Cleveland In several meetings with community development and housing experts in Cleveland, they kept pointing us east. Not just to the east side of Cleveland which had historically housed the largest African-American communities in the city, but to the near suburb and separate city of East Cleveland, so with an organizer from ACORN Canada’s Ottawa office, we hit the doors for several hours while driving around the area to get the measure of the area.
According to census figures, East Cleveland is now about 94.5% African-American in a population that has dropped to less than 18,000 from almost 40,000 in 1970. The median household income is now $20,660 compared to almost $49,000 statewide in Ohio with a poverty rate over 42% compared to almost 16% statewide. The median home value is just shy of $37,000 with 65% renters and a general housing vacancy rate of over 37%. The school district regularly ranks as the lowest in the state of Ohio, and the city has been on the verge of bankruptcy for years, unable to pay police and fire personnel.
On the other hand it is hardly a mile from the expanding campus of Case Western University, museums, the botanical garden, and hospitals associated with the world-famous Cleveland Clinic. Part of the area was the Forest Hills estate of John D. Rockefeller who built the Standard Oil monopoly in Cleveland and lived here. Some of the houses and apartment complexes in the area are huge, both occupied and abandoned. There are case studies that argue that this contradiction was not just deindustrialization and white flight, but a more systematic result of governmental racial housing discrimination over years of the type brought to attention more recently in Richard Rothstein’s book, The Color of Law.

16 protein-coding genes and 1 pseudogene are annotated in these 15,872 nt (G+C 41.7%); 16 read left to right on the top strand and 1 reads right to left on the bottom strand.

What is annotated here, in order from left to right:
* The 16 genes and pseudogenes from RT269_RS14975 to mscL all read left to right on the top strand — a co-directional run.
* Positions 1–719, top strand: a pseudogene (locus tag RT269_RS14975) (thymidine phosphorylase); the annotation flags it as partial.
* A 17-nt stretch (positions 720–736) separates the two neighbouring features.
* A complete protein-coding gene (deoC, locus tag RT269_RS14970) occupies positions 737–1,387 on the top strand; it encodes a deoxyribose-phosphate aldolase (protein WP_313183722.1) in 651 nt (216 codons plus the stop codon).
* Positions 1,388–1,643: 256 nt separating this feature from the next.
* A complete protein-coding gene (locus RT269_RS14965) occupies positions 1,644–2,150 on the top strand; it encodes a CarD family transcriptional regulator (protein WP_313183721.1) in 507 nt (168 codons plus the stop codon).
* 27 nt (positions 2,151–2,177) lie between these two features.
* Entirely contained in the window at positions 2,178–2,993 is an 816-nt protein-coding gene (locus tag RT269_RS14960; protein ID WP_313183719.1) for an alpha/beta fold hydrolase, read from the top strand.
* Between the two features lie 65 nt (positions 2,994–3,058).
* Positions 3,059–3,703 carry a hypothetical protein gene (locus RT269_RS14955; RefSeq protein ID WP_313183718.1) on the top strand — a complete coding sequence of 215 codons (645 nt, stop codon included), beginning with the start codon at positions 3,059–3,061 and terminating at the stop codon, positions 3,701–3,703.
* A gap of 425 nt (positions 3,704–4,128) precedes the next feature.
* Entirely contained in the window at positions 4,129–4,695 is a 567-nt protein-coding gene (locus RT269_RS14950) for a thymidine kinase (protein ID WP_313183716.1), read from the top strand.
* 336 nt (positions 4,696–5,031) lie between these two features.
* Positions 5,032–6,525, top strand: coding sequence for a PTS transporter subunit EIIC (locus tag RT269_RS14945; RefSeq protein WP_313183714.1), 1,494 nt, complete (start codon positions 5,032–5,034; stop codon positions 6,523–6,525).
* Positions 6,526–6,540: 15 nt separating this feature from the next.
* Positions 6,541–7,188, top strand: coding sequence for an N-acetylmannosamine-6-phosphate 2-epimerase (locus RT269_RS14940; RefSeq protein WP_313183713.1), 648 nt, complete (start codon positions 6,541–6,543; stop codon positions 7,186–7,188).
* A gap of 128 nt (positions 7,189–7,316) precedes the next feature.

The Thriving Communities Institute has made East Cleveland a poster child. A $100 million fund diverted from the state of Ohio’s foreclosure relief money was earmarked for demolitions, but excluded multi-family dwellings. They argue that a 20-acre tract is hopeless and should be cleared for development and housing. The Institute, which supports land banks, chafes at criticism that it is only about demolitions, and claims that they rehab one house for every three they take down.
Driving through East Cleveland and visiting with families there, it was easier to see the demolitions, and in fact when looking for dumpsters which are the markers for rehab, we saw none. But, visiting with families, ACORN’s Home Savers Campaign was impressed with the enthusiasm that families had for the area, and their commitment to owning their homes, even though they were now on land contracts. Of five families, we met four who were African-American, one white, and one Hispanic. They weren’t running. They were hunkering down. Their repair projects were serious, but the gains were palpable in the large two-story houses with basements that they were trying to make their own.
The economics are brutal though, because for homes that most were contracting to buy for $25,000 or so, the Institute’s back-of-the-envelope figures spitballed at me in various meetings meant that $20,000 in repairs might only increase the value by $5000 in the home on the general sales market, hardly moving the needle on tax revenues and not offering much in collateral for bank loans. In a scary way, this is almost an argument for land contracts to implement rehabilitation, but in another way, it is also an argument for government to step in to create the long term fix that it helped create and that short term capitalist calculations are continuing to enforce.